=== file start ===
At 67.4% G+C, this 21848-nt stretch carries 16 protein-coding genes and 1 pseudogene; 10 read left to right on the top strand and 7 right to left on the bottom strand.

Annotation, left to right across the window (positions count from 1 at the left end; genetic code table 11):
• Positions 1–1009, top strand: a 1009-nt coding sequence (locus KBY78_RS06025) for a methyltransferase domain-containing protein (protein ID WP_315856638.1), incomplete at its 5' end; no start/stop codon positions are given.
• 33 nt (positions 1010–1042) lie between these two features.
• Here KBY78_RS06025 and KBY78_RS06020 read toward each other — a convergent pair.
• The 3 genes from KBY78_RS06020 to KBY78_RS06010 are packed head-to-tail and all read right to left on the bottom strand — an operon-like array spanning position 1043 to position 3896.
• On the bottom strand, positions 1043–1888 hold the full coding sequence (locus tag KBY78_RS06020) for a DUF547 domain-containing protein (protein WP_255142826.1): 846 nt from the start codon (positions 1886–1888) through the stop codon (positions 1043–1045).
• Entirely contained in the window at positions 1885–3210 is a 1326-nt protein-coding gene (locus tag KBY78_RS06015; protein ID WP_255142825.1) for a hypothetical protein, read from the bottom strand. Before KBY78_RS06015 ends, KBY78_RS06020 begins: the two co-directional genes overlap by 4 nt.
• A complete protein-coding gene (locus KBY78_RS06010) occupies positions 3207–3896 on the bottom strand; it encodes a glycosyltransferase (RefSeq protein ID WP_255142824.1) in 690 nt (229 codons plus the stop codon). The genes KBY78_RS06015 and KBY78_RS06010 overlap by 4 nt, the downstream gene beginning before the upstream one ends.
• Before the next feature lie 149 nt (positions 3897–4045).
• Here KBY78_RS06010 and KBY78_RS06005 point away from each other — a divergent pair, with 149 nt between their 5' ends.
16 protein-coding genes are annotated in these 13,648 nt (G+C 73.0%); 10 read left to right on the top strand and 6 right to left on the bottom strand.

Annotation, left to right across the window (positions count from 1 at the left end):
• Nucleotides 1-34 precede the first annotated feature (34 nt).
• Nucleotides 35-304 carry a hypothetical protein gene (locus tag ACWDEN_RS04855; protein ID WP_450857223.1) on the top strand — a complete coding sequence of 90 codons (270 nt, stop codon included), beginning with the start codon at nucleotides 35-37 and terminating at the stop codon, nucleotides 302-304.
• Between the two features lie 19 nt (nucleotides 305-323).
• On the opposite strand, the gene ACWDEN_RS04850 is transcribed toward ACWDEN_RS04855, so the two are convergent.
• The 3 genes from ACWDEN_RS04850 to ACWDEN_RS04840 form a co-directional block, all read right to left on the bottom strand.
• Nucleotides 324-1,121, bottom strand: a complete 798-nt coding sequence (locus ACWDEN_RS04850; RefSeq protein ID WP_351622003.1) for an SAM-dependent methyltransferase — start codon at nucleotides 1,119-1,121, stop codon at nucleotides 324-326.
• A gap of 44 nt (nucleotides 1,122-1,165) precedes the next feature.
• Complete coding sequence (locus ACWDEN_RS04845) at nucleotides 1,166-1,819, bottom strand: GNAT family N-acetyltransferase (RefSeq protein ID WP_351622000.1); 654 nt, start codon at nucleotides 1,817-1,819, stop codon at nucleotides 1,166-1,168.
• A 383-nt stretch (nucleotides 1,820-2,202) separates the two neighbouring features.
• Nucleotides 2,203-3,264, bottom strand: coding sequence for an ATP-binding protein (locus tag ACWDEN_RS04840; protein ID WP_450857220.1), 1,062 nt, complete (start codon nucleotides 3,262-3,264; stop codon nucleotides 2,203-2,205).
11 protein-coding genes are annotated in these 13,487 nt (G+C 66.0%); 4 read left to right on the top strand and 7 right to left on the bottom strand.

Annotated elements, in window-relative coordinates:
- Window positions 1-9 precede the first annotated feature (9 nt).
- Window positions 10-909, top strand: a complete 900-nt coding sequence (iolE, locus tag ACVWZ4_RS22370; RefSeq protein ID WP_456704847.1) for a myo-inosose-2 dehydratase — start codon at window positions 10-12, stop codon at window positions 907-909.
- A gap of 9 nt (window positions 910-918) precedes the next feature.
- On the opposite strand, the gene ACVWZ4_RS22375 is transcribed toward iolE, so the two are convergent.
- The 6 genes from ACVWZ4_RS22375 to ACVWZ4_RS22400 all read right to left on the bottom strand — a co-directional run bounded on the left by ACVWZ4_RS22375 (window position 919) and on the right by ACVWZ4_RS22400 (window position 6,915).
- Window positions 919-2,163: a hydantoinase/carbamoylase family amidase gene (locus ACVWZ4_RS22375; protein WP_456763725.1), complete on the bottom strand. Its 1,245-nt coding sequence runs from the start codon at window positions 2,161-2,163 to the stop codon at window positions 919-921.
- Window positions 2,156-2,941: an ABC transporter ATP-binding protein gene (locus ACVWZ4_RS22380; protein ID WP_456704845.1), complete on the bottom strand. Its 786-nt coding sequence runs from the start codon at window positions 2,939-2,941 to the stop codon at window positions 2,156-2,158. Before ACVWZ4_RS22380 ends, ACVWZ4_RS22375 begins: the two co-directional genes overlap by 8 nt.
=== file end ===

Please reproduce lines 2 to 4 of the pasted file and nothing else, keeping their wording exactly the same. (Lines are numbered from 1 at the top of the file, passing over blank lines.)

Annotation, left to right across the window (positions count from 1 at the left end; genetic code table 11):
• Positions 1–1009, top strand: a 1009-nt coding sequence (locus KBY78_RS06025) for a methyltransferase domain-containing protein (protein ID WP_315856638.1), incomplete at its 5' end; no start/stop codon positions are given.
• 33 nt (positions 1010–1042) lie between these two features.